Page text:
After inundating us with astronomical amounts of obscenities
not very long ago, Posani comes up with yet another awe-inspiring projection show of his radical views on 'issues'. This time, it is politics that he's set his eye on.
Our entrÃ©e consists of a girl being hurled onto a drum of boiling hot tar by a spurned lover, and subsequently losing her sight. Raja (Posani Krishna Murali) is an uncompromisingly upright police officer who deals with the case. He does not hesitate to call a spade a spade. And if the spade is a wrong-doer, he'd leave no stone unturned in punishing it. Mostly, he'd aim for its crotch.
Because the accused is the brother of an MLA, Raja's not allowed to dole out justice properly. His seniors treat him as a recruitment error, but he has his own ways of shaming, nay, disgusting, them into doing their job. Such a man is tough for any criminal, but for this one it's tougher - Raja makes him donate his eyes and skin to the victim.
The villains scream revenge, of course. So they bash him up, get his wife to undergo an abortion and
a hysterectomy, and send Raja her 'garbhasanchi' in a parcel - and in case you don't get it, this is all so that Raja is never able to fertilize her (and by a logical extension, so that they never become parents again). There, this is the kind of bile that's served up as the gravy on the side of this cesspit.
Raja is removed from his job, and now moves on to set up a fishery. The second half is mostly a snide satire on the blatant corruption in the fisheries department - Brahmanandam and Ali are among the actors who come up with some truly entertaining comedy here.
There's also a parallel track of Kota Srinivasa Rao (Kota Srinivasa Rao), a politician casting aspersions on the new entrant, the superstar-turned-politician Siva Prasad (Giribabu) - in a flagrant glorification of you-know-who. This sub-plot involves a scene in which Srinivasa Rao's daughter strips in front of a crowd of thousands (in a grand display of willingness to give anything to her people, even her own clothes), and Srinivasa Rao being strangled by his own children so that he will become a martyr.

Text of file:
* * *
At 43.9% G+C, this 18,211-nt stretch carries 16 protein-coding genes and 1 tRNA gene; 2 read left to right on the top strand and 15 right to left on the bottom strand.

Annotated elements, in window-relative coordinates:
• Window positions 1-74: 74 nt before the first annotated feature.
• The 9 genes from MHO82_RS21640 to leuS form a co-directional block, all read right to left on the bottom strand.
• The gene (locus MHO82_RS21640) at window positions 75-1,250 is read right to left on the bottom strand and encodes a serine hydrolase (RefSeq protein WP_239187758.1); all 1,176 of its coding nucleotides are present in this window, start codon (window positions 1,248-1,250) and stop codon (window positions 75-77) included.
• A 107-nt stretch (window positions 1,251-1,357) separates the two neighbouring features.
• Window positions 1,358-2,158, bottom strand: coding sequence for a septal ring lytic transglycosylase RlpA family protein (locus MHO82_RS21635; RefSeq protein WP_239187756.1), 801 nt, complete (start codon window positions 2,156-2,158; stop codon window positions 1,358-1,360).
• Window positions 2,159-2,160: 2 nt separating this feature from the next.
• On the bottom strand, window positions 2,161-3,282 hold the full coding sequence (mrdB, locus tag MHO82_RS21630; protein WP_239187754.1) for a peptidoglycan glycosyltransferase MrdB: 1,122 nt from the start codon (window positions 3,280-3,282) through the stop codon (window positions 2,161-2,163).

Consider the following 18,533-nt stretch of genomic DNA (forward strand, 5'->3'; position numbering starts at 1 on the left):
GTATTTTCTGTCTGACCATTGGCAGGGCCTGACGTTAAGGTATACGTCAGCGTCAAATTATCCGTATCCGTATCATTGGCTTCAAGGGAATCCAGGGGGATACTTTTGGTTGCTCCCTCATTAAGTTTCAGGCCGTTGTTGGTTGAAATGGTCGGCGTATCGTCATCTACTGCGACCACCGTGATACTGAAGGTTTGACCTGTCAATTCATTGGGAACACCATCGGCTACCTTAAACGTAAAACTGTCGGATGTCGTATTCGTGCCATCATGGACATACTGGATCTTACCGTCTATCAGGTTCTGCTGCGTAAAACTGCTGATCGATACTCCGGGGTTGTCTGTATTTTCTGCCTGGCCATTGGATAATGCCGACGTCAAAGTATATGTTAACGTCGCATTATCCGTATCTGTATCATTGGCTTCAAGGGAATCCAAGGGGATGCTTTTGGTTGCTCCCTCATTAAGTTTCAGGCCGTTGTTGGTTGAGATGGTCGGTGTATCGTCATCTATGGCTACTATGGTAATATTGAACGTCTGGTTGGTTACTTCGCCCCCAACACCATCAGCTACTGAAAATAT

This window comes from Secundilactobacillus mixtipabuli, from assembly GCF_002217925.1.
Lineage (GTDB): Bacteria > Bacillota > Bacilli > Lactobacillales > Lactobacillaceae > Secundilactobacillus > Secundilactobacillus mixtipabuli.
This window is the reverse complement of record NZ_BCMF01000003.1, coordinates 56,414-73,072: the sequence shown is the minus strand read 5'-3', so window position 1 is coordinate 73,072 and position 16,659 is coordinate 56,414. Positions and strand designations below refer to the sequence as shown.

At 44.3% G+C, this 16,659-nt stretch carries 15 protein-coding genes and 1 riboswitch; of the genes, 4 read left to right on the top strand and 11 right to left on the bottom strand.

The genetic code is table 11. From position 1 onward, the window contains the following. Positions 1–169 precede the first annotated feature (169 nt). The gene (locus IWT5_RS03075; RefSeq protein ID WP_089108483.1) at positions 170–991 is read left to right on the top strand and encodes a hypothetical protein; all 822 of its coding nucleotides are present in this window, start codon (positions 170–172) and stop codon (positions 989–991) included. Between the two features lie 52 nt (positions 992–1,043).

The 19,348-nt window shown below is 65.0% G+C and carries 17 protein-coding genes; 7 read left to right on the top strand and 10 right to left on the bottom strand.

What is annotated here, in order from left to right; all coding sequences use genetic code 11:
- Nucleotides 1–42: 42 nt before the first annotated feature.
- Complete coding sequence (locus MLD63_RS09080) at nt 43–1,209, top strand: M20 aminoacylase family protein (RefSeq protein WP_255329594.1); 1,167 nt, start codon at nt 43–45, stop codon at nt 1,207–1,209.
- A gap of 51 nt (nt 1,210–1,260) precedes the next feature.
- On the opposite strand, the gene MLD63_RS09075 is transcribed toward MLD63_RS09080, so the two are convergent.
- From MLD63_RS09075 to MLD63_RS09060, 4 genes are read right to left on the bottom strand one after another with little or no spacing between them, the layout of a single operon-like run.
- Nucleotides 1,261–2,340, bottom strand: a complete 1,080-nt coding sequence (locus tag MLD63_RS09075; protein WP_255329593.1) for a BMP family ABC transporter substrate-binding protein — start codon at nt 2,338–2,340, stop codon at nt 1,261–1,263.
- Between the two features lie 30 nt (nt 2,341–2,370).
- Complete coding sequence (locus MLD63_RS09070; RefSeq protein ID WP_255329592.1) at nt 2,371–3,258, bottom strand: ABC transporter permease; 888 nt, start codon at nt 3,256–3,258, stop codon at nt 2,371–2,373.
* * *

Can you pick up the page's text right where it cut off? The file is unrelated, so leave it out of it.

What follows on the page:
Posani closes his flick with a flourish - in a scene towards the end, Raja's disrobed wife willingly stays nude on the street, with her husband daring the amassed crowd to have a longer look at her - in some twisted symbolism of how the whole country has been stripped bare by its perpetrators.
So should you watch Rajavari...? Well, aside from a few good scenes of theatrically executed parody, most of the rest is a crude, grating and obnoxious playing-out of Posani's morbid fantasies of nasty things that he'd like to do to nasty people - thus making the originally nasty people seem like Mother Theresa on a walk with Maria Von Trapp.
Posani is deadpan, but does stir up some hard-hitting satire in places, with premises basic enough to reach out to the majority. Moreover, his tactic of keeping character names simple, i.e., naming them the same as the actors playing them, suggests a "let's get down to business" attitude. However, whatever point he tries to make gets obscured by the sheer loathsomeness that he envelopes us in. If only he toned down on the repugnance, we would have some powerful cinema from the man.
Indeed, the rest of the cast (excluding those obscure faces) is a highly accomplished set - Kota, Brahmanandam, Giribabu, Krishna Bhagawan, Venu Madhav - and they lend good performances. A couple of hideous songs gives audiences ample opportunity to see skimpily dressed women - and not turn away in disgust at the scene, for once.
There are bad films and worse films, but few strive so hard to be truly offensive. If you're ever caught in this one, all we'll say is, flush it and forget it.